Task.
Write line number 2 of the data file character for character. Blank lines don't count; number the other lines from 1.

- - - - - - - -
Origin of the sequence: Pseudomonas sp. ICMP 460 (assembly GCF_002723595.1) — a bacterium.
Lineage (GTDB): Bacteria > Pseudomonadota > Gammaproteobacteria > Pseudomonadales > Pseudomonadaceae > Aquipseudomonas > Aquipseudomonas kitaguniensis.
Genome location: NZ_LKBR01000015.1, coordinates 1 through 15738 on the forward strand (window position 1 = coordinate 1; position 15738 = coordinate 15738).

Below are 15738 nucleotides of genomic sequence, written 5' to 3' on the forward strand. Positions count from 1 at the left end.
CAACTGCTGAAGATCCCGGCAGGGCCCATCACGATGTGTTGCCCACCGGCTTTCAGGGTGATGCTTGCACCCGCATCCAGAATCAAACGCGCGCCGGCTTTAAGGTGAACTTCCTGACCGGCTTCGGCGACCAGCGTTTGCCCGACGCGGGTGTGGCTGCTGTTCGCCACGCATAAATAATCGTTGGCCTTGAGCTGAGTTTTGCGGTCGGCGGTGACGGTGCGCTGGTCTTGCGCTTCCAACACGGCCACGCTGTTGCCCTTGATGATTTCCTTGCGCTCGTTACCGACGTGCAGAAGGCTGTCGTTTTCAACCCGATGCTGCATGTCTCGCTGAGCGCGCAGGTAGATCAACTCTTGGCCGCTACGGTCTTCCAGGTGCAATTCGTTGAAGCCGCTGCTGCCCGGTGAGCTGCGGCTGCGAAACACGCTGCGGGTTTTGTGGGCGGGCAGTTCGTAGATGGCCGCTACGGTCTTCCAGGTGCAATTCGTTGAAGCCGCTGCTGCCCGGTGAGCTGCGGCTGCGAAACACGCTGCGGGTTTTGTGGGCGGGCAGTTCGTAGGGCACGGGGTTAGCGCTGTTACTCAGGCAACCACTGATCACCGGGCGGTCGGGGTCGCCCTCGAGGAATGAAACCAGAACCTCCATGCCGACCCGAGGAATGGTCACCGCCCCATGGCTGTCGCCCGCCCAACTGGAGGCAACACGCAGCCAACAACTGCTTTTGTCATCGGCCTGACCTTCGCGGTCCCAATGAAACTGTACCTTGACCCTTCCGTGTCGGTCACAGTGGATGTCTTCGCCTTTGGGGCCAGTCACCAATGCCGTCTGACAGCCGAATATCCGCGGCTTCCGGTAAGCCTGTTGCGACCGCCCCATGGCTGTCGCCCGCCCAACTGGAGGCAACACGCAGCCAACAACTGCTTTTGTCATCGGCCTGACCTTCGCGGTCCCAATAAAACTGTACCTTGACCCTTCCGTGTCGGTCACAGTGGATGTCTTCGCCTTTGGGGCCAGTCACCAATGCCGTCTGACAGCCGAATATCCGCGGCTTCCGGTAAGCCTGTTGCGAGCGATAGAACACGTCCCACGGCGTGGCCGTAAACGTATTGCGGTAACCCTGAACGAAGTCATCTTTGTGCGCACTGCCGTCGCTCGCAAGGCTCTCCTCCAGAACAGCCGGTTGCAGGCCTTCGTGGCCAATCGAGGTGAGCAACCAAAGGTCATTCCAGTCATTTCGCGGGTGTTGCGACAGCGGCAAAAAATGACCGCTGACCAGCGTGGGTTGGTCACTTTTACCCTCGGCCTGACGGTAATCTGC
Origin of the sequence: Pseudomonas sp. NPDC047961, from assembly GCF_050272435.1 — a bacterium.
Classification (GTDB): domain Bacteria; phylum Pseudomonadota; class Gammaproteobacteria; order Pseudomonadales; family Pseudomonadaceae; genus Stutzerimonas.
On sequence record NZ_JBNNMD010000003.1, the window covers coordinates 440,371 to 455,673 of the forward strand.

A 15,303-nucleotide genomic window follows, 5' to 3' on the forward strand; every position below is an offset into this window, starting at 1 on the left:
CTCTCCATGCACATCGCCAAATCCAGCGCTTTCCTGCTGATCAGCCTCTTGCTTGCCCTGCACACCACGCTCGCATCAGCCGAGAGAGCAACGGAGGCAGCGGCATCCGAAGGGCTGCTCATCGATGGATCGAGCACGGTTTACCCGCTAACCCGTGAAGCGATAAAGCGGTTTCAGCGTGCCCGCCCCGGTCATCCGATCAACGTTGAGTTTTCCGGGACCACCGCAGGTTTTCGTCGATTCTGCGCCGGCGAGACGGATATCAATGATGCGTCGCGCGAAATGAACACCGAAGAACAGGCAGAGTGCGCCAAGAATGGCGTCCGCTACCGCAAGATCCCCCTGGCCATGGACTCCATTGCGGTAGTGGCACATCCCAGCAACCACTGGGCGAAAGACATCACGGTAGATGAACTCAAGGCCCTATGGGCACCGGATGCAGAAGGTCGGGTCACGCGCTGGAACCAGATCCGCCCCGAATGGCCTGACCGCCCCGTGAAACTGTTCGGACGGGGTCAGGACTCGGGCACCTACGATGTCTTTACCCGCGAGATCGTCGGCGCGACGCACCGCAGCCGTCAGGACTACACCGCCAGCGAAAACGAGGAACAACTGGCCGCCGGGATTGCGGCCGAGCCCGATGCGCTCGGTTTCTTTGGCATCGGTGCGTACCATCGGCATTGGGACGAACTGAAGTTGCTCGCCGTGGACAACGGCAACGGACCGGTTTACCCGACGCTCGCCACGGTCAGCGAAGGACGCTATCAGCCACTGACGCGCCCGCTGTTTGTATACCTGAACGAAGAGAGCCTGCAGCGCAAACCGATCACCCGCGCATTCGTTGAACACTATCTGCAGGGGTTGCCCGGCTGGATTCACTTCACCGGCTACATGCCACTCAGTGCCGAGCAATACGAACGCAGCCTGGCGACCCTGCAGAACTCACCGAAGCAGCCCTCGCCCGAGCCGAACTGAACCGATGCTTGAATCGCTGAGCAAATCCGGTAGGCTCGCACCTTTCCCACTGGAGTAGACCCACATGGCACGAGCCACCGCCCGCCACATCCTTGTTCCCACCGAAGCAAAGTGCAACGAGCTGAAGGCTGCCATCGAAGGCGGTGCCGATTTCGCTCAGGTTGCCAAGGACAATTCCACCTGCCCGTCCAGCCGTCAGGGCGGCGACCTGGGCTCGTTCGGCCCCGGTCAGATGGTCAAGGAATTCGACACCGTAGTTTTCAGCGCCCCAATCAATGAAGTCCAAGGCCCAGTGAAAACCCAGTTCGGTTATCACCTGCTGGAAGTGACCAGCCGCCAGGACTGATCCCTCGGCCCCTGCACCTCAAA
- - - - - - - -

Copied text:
Lineage (GTDB): Bacteria > Pseudomonadota > Gammaproteobacteria > Pseudomonadales > Pseudomonadaceae > Aquipseudomonas > Aquipseudomonas kitaguniensis.